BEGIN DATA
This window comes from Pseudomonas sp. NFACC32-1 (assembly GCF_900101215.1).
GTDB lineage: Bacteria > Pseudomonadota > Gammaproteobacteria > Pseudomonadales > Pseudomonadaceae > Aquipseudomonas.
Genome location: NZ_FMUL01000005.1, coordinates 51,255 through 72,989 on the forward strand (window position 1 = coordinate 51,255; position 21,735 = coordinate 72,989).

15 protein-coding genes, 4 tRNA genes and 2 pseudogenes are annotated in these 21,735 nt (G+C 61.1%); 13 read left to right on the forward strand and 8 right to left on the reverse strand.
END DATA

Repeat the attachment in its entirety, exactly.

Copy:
This window comes from Pseudomonas sp. NFACC32-1 (assembly GCF_900101215.1).
GTDB lineage: Bacteria > Pseudomonadota > Gammaproteobacteria > Pseudomonadales > Pseudomonadaceae > Aquipseudomonas.
Genome location: NZ_FMUL01000005.1, coordinates 51,255 through 72,989 on the forward strand (window position 1 = coordinate 51,255; position 21,735 = coordinate 72,989).

15 protein-coding genes, 4 tRNA genes and 2 pseudogenes are annotated in these 21,735 nt (G+C 61.1%); 13 read left to right on the forward strand and 8 right to left on the reverse strand.